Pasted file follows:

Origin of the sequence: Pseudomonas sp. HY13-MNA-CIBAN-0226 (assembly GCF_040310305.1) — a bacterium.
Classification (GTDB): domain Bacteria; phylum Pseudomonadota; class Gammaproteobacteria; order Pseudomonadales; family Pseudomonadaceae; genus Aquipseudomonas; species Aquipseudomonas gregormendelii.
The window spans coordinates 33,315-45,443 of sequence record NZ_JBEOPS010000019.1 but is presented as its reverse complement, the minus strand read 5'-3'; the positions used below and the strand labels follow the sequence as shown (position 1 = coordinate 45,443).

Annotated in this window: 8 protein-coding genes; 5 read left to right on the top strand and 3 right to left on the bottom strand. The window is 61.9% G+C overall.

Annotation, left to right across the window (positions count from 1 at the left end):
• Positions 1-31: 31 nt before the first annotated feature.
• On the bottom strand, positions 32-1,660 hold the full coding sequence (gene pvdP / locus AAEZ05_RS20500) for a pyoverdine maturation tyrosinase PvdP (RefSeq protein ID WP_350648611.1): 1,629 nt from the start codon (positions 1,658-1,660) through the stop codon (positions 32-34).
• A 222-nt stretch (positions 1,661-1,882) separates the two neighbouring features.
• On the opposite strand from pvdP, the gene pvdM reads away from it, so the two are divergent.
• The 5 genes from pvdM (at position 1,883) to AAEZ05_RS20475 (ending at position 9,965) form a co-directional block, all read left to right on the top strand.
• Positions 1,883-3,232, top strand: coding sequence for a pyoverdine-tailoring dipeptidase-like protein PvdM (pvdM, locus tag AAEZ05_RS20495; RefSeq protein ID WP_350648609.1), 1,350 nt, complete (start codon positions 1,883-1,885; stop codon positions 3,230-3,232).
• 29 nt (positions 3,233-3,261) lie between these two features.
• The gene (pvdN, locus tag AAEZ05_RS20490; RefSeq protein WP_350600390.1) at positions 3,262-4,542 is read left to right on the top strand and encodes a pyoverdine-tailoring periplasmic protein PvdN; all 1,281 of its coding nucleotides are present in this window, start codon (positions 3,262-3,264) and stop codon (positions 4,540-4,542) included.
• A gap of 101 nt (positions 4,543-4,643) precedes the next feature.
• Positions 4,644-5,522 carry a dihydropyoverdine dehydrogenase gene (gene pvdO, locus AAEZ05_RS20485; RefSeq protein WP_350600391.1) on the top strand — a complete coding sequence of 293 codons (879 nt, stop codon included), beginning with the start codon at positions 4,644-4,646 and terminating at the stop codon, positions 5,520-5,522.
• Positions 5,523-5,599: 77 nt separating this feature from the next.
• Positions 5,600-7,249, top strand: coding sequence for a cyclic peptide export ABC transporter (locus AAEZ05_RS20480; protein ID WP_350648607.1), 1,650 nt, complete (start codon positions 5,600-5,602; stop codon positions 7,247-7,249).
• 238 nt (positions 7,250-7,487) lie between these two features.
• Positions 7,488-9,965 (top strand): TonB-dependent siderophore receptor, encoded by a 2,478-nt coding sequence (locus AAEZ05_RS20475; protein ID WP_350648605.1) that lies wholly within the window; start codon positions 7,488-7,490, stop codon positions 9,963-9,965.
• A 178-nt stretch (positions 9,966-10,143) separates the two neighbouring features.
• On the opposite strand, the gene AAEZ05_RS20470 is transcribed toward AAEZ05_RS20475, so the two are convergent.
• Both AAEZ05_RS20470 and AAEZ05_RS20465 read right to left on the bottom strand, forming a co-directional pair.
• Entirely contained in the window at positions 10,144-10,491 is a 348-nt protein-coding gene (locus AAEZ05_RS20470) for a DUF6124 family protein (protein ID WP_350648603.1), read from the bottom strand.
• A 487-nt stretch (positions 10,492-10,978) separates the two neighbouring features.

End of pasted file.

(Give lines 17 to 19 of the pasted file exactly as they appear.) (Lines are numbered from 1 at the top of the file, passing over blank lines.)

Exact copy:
• Positions 5,600-7,249, top strand: coding sequence for a cyclic peptide export ABC transporter (locus AAEZ05_RS20480; protein ID WP_350648607.1), 1,650 nt, complete (start codon positions 5,600-5,602; stop codon positions 7,247-7,249).
• 238 nt (positions 7,250-7,487) lie between these two features.
• Positions 7,488-9,965 (top strand): TonB-dependent siderophore receptor, encoded by a 2,478-nt coding sequence (locus AAEZ05_RS20475; protein ID WP_350648605.1) that lies wholly within the window; start codon positions 7,488-7,490, stop codon positions 9,963-9,965.